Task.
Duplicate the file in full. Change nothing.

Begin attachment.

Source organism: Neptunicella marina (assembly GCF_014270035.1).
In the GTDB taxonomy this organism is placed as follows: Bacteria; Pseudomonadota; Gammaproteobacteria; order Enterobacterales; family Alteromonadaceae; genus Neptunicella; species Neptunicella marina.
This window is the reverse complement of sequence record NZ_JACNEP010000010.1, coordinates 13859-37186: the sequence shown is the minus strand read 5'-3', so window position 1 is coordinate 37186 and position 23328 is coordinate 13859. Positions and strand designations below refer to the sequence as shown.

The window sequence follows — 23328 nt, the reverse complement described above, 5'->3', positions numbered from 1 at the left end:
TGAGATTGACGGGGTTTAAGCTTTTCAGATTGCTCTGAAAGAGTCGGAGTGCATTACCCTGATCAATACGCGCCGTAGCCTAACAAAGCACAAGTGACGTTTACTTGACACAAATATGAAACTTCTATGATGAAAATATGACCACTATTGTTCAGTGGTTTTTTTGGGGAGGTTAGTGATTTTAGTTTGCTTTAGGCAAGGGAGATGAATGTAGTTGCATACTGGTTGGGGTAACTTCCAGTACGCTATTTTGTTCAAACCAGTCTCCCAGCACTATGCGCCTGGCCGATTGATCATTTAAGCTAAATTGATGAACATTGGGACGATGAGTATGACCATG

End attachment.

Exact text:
Source organism: Neptunicella marina (assembly GCF_014270035.1).
In the GTDB taxonomy this organism is placed as follows: Bacteria; Pseudomonadota; Gammaproteobacteria; order Enterobacterales; family Alteromonadaceae; genus Neptunicella; species Neptunicella marina.
This window is the reverse complement of sequence record NZ_JACNEP010000010.1, coordinates 13859-37186: the sequence shown is the minus strand read 5'-3', so window position 1 is coordinate 37186 and position 23328 is coordinate 13859. Positions and strand designations below refer to the sequence as shown.

The window sequence follows — 23328 nt, the reverse complement described above, 5'->3', positions numbered from 1 at the left end:
TGAGATTGACGGGGTTTAAGCTTTTCAGATTGCTCTGAAAGAGTCGGAGTGCATTACCCTGATCAATACGCGCCGTAGCCTAACAAAGCACAAGTGACGTTTACTTGACACAAATATGAAACTTCTATGATGAAAATATGACCACTATTGTTCAGTGGTTTTTTTGGGGAGGTTAGTGATTTTAGTTTGCTTTAGGCAAGGGAGATGAATGTAGTTGCATACTGGTTGGGGTAACTTCCAGTACGCTATTTTGTTCAAACCAGTCTCCCAGCACTATGCGCCTGGCCGATTGATCATTTAAGCTAAATTGATGAACATTGGGACGATGAGTATGACCATG